Do you want to know the secret behind getting the most out of car finance? The secret to saving thousands of Pound in interest and much better cash flow?
We bet you do. Here it is: Drive your car instalment-free for as long as possible!
It sounds simple. And it is! Admittedly, it’s not entirely new. In the past, people just gave it a slightly less cool name: Driving a car until its wheels fell off.
Do we have something to add to that? We believe we do.
In this article, we’ll show you how to achieve what some consider impossible: Driving a car without having to pay interest on it anymore.
Driving instalment-free: The main idea
What is the idea of buying your own house? Sure, for some it’s an investment. But for most of us, being queen of your castle is great because eventually you’ll live rent-free. It’s going to take time, it’s going to require persistence. But once you reach that state of living rent-free, your entire life changes.
Just imagine not having to pay anything for rent at the end of each month. The savings you can make are truly incredible. It’s an act of liberation and anyone who’s ever made it this far can tell you how incredible it feels.
When it comes to houses, we all find it perfectly natural to live rent-free. So why don’t we find it sensible when it comes to cars?
At CCC, we’ve always considered this a paradox. Clearly, this is where things become interesting.
From Ownership to Flexibility
It all has to do with our changed attitude towards ownership. In the past, buying a car, similar to buying a house, was a question of pride. It showed you had ‘made it’. It was a sign that you were financially strong and self-reliant.
Today, these demonstrations of wealth feel out of touch with reality. Flexibility, rather than ownership, has become the buzz word of our time. We want to be able to use things, but we no longer necessarily need to feel that sense of proprietorship.
Instead of renting videos, we take out a subscription to netflix. Instead of buying CDs, LPs or downloads, we prefer to stream music. We can even rent household appliances.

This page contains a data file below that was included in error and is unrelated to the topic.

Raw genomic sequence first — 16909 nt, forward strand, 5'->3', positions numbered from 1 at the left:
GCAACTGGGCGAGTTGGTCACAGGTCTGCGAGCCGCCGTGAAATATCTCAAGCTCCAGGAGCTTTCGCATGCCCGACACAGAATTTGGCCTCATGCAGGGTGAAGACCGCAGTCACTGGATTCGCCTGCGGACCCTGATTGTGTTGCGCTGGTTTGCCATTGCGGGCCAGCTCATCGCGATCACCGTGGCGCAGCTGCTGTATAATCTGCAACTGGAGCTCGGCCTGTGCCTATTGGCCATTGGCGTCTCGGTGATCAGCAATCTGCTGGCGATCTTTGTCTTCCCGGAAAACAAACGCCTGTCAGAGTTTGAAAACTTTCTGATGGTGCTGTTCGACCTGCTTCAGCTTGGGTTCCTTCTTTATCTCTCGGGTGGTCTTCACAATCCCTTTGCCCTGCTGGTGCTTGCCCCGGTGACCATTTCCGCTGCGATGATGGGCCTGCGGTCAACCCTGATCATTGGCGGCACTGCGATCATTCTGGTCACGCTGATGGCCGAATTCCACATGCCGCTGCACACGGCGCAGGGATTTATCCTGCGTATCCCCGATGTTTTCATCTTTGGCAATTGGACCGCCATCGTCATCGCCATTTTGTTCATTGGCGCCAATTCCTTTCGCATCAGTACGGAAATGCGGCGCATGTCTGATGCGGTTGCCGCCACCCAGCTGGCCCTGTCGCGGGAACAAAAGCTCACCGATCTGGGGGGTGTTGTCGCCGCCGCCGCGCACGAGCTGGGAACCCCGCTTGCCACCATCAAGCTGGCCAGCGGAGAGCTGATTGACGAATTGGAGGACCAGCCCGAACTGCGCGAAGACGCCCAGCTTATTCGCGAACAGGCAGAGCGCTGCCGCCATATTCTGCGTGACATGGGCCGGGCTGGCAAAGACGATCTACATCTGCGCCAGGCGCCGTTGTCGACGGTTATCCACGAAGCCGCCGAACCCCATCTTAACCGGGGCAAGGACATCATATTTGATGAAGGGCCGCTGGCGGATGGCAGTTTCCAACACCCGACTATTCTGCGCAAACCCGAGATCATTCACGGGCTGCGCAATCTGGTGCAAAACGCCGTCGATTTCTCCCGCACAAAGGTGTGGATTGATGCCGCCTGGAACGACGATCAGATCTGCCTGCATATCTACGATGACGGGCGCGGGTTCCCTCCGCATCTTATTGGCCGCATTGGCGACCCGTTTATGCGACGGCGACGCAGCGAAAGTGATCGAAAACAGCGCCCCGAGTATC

Cars are no different here. Over the past decades, we can observe a clear trend towards supposedly more flexible finance models:
- Leasing has gone mainstream. As part of your contract, you pay a monthly fee and can use the vehicle for a period of about three years.
- New subscription services make it possible to lease cars for even shorter periods of time. Imagine being able to rent a car for a mere month and then handing it back!
- Services like Flinkster even allow you to pay on an hourly basis. If you never drive a car on a day-to-day basis but need one to pick up some furniture, these services are fantastic.
Compared to this, outright ownership can seem outdated.
The new standard
The thing is that ownership does have its benefits. One of them being that it is still the cheapest way to drive a car, often by a long shot.
So you would expect that the majority of drivers in the UK would avoid expensive options and go for a straight-forward car loan.
This, however, is not what’s happening at the moment.
Instead, most people than ever are opting for PCPs. In fact, PCPs have become so popular for new cars that they’ve become the new defacto-standard!
As part of these contracts, you make a small down payment and fairly small monthly payments for about three years. At the end of the term, you can then either make one final lump payment or return the car to the dealer.
As you’d expect, most consumers decide to return the car and set up a new contract. So what started out as a convenient way of financing your car has turned into leasing in disguise. With the small sidenote that PCPs are often still a bit more expensive!